Minimum Wages Act 1948
The Minimum Wages Act 1948 is an Act of Parliament concerning Indian labour law that sets the minimum wages that must be paid to skilled and unskilled labours. The Indian Constitution has defined a ‘living wage’ that is the level of income for a worker which will ensure a basic standard of living including good health, dignity, comfort, education and provide for any contingency. However, to keep in mind an industry’s capacity to pay the constitution has defined a ‘fair wage’. Fair wage is that level of wage that not just maintains a level of employment, but seeks to increase it keeping in perspective the industry’s capacity to pay. To achieve this in its first session during November 1948, the Central Advisory Council appointed a Tripartite Committee of Fair Wage. This committee came up with the concept of Minimum Wages. A minimum wage is such a wage that it not only guarantees bare subsistence and preserves efficiency but also provides for education, medical requirements and some level of comfort.
India introduced the Minimum Wages Act in 1948, giving both the Central government and State government jurisdiction in fixing wages. The act is legally non-binding, but statutory. Payment of wages below the minimum wage rate amounts to forced labour. Wage Boards are set up to review the industry’s capacity to pay and fix minimum wages such that they at least cover a family of four’s requirements of calories, shelter, clothing, education, medical assistance, and entertainment. Under the law, wage rates in scheduled employments differ across states, sectors, skills, regions and occupations owing to difference in costs of living, regional industries’ capacity to pay, consumption patterns, etc. Hence, there is no single uniform minimum wage rate across the country and the structure has become overly complex.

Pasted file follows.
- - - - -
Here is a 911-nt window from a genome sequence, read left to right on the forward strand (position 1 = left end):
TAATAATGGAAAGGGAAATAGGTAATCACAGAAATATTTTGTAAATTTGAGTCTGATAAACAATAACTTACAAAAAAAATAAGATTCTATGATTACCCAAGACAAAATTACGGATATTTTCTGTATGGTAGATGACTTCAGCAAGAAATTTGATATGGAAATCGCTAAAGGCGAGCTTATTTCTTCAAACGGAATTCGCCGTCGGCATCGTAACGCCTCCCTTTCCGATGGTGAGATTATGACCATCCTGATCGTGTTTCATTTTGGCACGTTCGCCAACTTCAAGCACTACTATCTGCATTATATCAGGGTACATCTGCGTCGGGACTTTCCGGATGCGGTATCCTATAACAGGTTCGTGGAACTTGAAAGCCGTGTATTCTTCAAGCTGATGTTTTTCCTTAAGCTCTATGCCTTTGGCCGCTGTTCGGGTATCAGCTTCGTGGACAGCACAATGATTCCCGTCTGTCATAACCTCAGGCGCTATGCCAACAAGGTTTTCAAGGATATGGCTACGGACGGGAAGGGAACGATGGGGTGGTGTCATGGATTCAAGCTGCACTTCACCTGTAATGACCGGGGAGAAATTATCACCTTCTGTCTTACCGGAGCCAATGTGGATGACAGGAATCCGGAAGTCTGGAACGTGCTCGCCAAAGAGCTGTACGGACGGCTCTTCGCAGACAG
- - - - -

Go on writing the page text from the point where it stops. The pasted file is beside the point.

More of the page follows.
The advantages of a minimum wage:
Definition of Unskilled, Semi-skilled, Skilled & Highly Skilled Workers
An unskilled employee is one who does operations that involve the performance of simple duties, which require the experience of little of no independent judgment or previous experience although familiarity with the occupational environment is necessary. His work may thus require in addition to physical exertion familiarity with variety of articles or goods.
A semiskilled worker is one who does work generally of defined routine nature wherein the major requirement is not so much of the judgment, skill and but for proper discharge of duties assigned to him or relatively narrow job and where important decisions made by others. His work is thus limited to the performance of routine operations of limited scope.
A skilled employee is one who is capable of working efficiently of exercising considerable independent judgment and of discharging his duties with responsibility. He must possess a thorough and comprehensive knowledge of the trade, craft or industry in which he is employed.
A highly skilled worker is one who is capable of working efficiently and supervises efficiently the work of skilled employees.